An interesting piece which highlights the values of the humanities to question what social networks and other digital technologies are doing to us as human beings (and educators):
Or, perhaps more accurately, our iSelves. According to a spate of recent studies, narcissistic personality disorder is on the rise among American youth. Psychologists lay the blame of this and related “iDisorders” at the virtual feet of what one critic, Cory Doctorow, has called “an ecosystem of interruption technologies”. Facebook, Twitter and the like not only pull their users away from deep reading and reflection but also towards an excessive sense of entitlement and self-worth.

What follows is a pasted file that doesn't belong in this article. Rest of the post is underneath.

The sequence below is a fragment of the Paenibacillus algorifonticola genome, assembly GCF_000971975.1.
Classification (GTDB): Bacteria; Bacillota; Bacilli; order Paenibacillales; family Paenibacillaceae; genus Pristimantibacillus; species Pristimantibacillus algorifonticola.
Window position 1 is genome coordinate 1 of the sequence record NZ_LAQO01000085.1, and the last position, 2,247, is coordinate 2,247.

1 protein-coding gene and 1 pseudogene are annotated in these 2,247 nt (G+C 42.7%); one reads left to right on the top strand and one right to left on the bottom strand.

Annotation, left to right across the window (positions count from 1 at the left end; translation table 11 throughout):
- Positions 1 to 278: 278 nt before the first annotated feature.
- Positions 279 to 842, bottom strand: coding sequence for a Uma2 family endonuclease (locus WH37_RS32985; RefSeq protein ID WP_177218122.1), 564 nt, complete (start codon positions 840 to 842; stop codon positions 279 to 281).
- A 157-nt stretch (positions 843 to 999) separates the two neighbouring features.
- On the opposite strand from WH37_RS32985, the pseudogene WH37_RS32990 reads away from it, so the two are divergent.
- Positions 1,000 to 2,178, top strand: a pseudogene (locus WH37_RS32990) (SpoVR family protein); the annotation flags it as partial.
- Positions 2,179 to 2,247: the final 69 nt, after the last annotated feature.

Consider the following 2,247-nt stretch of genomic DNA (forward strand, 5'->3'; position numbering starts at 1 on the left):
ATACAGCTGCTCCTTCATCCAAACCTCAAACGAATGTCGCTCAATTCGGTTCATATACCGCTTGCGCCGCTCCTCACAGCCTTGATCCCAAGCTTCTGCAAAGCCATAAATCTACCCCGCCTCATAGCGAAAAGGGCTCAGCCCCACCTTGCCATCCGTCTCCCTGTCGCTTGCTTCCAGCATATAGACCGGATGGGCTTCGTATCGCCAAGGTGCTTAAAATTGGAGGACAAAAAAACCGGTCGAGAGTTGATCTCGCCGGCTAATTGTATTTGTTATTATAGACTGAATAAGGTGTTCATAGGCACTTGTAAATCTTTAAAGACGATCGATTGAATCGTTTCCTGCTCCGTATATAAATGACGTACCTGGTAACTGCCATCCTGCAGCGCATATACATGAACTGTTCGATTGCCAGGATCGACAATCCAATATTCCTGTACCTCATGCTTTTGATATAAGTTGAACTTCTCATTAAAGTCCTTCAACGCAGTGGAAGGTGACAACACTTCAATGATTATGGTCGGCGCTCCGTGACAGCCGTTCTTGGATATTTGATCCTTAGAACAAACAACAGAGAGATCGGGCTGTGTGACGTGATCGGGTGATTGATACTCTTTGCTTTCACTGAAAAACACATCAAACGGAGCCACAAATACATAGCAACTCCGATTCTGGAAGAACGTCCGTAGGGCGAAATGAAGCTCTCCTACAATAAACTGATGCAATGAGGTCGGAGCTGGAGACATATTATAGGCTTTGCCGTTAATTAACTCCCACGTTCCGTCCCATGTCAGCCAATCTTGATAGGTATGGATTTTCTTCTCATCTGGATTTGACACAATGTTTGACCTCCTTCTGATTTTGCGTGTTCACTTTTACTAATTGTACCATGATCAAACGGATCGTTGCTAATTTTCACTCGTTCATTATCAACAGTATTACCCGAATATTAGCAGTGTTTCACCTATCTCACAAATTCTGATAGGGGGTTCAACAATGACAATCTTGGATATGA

More worrisome, the academy’s mad rush towards massive open online courses, distance learning and other technology-driven innovations are, from this perspective, the disease for which they pretend to be the cure. Like the Sirens in the Odyssey, they lure with the promise of knowledge. Yet there are kinds of knowledge, as the Greeks understood, which are the fruit of conversation and dialogue. Moocs will bury, not build, a lasting foundation for knowledge; they will suffocate, not sanctify, the life of the mind.
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